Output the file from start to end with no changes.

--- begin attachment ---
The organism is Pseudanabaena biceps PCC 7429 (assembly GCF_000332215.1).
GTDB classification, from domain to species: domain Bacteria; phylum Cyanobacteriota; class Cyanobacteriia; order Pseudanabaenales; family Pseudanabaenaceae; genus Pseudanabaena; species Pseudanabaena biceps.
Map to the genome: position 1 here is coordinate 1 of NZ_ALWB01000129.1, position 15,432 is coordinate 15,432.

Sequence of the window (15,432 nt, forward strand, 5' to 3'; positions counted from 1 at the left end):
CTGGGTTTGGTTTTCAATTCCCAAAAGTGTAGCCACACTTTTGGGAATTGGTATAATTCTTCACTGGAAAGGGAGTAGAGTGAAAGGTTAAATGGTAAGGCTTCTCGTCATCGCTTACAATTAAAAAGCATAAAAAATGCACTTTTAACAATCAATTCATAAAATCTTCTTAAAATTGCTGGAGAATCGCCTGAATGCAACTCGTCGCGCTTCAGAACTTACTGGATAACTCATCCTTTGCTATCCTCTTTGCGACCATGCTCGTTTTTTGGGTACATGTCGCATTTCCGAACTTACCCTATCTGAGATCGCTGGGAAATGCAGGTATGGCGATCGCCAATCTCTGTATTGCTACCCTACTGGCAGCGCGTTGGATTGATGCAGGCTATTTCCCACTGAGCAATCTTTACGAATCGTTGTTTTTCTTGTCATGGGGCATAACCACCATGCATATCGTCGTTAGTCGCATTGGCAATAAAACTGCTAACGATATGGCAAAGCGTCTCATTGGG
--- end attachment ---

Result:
The organism is Pseudanabaena biceps PCC 7429 (assembly GCF_000332215.1).
GTDB classification, from domain to species: domain Bacteria; phylum Cyanobacteriota; class Cyanobacteriia; order Pseudanabaenales; family Pseudanabaenaceae; genus Pseudanabaena; species Pseudanabaena biceps.
Map to the genome: position 1 here is coordinate 1 of NZ_ALWB01000129.1, position 15,432 is coordinate 15,432.

Sequence of the window (15,432 nt, forward strand, 5' to 3'; positions counted from 1 at the left end):
CTGGGTTTGGTTTTCAATTCCCAAAAGTGTAGCCACACTTTTGGGAATTGGTATAATTCTTCACTGGAAAGGGAGTAGAGTGAAAGGTTAAATGGTAAGGCTTCTCGTCATCGCTTACAATTAAAAAGCATAAAAAATGCACTTTTAACAATCAATTCATAAAATCTTCTTAAAATTGCTGGAGAATCGCCTGAATGCAACTCGTCGCGCTTCAGAACTTACTGGATAACTCATCCTTTGCTATCCTCTTTGCGACCATGCTCGTTTTTTGGGTACATGTCGCATTTCCGAACTTACCCTATCTGAGATCGCTGGGAAATGCAGGTATGGCGATCGCCAATCTCTGTATTGCTACCCTACTGGCAGCGCGTTGGATTGATGCAGGCTATTTCCCACTGAGCAATCTTTACGAATCGTTGTTTTTCTTGTCATGGGGCATAACCACCATGCATATCGTCGTTAGTCGCATTGGCAATAAAACTGCTAACGATATGGCAAAGCGTCTCATTGGG